BISHOP CASTLE, COLORADO
Jim Bishop has been building one of Colorado’s most spectacular monuments to persistence for for 60 years. Bishop Castle is a massive stone and iron sculpture that proclaims the beauty and grandeur of not just having a dream, but sticking to it no matter what, and, most importantly, that everything is possible if you believe in yourself and work hard to sustain that belief. The Bishop Castle has three full storeys of internal chambers, including a Grand Ballroom, soaring towers and bridges with vistas of a hundred miles, and a Fire-Breathing Dragon, making it a memorable experience! Visitors are always welcome and the castle is always available to the public.
Let’s speak about what it means to be inspired. In 1959, at the tender age of 15, Jim Bishop bought $450 for a two-and-a-half-acre tract of land in southern Colorado that was surrounded on three sides by the spectacular San Isabel National Forest. It was money saved by mowing lawns, dumping newspapers, and working at the family ornamental iron factory with his father Willard. Jim had dropped out of high school that year following an altercation with his English instructor, who screamed at him, “You’ll never amount to anything Jim Bishop!” Jim had been drawn to the mountains seen to the west from Pueblo since he was a child, and after discovering
a little 2-1/2 acre property on a weekend bicycle ride with some friends, persuaded his parents to buy it for him with his money. So Willard and Ma Polly signed the land contract, which Jim wasn’t even old enough to accomplish, and the family suddenly owned a densely wooded two and a half acre at 9000 feet. Jim and his father spent the following ten summers camping on the property and laying the foundation for a family cabin. Setting the tone for what was to come, Jim quickly discovered that he loved swinging an axe and using a shovel or pick in constructing their clearing, which is today the court-yard between the family cottage and the castle’s driveway. Jim and Phoebe married in 1967, a partnership they still cherish, and in 1969, at the age of twenty-five, Jim felt it was time to start building a cabin in the mountains they adored. He decided to start building a one-room stone house because rocks were numerous, ubiquitous, and free.
The birth of a castle
At 9000 feet, snow doesn’t melt entirely until the middle of May, sometimes even into June, thus the summer building season is brief, especially when working with mortar, which cannot freeze while drying. While working at the ornamental iron shop to support the family, there’s only so much that can be accomplished in a few of months. Jim began construction on his cabin, and after a while, Jim and Willard began exchanging two-week periods at the store, one operating the company and the other working on the family cottage up the mountain. This lasted until late spring 1971, when the cabin’s lack of running water became a concern. Willard suggested installing a gravity-fed cistern made from a huge metal tank he salvaged from a welding operation, which they’d have to fill once or twice a summer. The water tank was started because Jim believed it would be useful. Willard encased the 40-foot metal cylinder with stones. The walls of Jim’s cottage increased as he worked on it. Throughout the summer, family friends, a few of nearby ranchers, and even some family members observed that they appeared to be constructing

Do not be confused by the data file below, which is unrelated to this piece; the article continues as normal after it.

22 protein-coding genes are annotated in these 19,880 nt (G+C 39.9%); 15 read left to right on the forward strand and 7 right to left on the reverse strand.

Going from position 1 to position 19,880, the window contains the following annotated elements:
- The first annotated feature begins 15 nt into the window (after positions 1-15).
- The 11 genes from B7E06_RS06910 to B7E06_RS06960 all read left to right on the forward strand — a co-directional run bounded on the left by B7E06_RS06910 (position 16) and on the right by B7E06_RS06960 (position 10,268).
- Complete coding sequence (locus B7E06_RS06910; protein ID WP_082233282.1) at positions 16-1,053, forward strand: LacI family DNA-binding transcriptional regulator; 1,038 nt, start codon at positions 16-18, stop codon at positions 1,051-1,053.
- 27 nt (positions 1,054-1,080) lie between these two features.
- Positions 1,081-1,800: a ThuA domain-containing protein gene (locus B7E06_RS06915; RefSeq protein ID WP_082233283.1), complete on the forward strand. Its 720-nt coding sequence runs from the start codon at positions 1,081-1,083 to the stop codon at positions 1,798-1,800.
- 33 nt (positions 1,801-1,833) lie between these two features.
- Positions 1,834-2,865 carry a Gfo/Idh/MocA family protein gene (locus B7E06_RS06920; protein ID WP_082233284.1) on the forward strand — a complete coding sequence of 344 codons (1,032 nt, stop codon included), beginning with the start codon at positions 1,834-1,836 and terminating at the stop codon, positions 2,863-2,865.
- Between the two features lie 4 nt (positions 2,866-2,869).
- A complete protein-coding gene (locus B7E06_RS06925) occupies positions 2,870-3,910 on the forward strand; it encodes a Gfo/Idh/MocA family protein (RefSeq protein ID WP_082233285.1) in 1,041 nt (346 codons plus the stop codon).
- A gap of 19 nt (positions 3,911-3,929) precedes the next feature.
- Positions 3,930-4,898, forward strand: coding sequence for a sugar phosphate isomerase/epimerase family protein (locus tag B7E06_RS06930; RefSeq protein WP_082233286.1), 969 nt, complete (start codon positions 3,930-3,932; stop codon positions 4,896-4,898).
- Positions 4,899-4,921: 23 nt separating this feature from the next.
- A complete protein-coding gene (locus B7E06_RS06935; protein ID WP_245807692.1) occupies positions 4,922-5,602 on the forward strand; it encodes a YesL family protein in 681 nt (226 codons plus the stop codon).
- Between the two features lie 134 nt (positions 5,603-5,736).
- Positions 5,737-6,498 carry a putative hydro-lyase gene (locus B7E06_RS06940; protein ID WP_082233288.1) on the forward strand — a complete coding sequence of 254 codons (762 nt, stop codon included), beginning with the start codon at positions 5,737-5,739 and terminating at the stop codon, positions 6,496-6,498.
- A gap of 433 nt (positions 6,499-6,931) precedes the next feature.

a castle! “Hello, Jim!” That appears to be a turret of some sort!” “Are you constructing a castle?” Jim had heard it so many times by the time When late spring 1972 arrived, Mr. Jim Bishop’s imagination had been piqued, and he began informing friends and family that he was, in fact, going to build a castle! When Willard first heard this, he asserted categorically that castles were usually rather large, and that he was not going to be a part of it! “Wow, that’s a lot of work!” Jim continued to build, and what began as a one-room stone house with an Eiffel Tower-shaped fireplace gave birth to The Bishop Castle, the country’s, and maybe the world’s, largest one-man endeavor.
It Just Keeps On Growing!
As word of the person up in the mountains chasing the American Dream of being King of Your Own Castle spread, so did word of the guy up in the mountains who was seeking the American Dream of being King of Your Own Castle! People began to visit Jim more frequently, and he was frequently asked whether he wanted assistance in building his castle. Sure! was the answer for the first eight years. And not a single individual honored their pledge and turned up to help over those eight years. In a sarcastic outburst, Jim said, “By God, I’ve gone this far by myself.” Do it yourself if you’re going to do anything well!” (and possibly a few other things that shouldn’t be printed) So, like the castle itself, the notion of the castle being a one-man enterprise arose during the construction process and was not, according to popular belief, an initial plan or a childhood fantasy. And he continued to construct. As well as construction. As a result, the Bishop Castle rose in size.
Visitors to the Bishop Castle today will see an imposing stone and iron statue that proclaims the beauty and grandeur of not only having a dream, but sticking to it no matter what, and, most importantly, that if you believe in yourself and work hard to retain that belief, everything is possible! The Bishop Castle has three full storeys of internal chambers, including a Grand Ballroom, soaring towers and bridges with vistas of a hundred miles, and a Fire-Breathing Dragon, making it a memorable experience! Visitors are always welcome at no cost, and the castle is always OPEN. Please keep this trust and honor in mind when you come!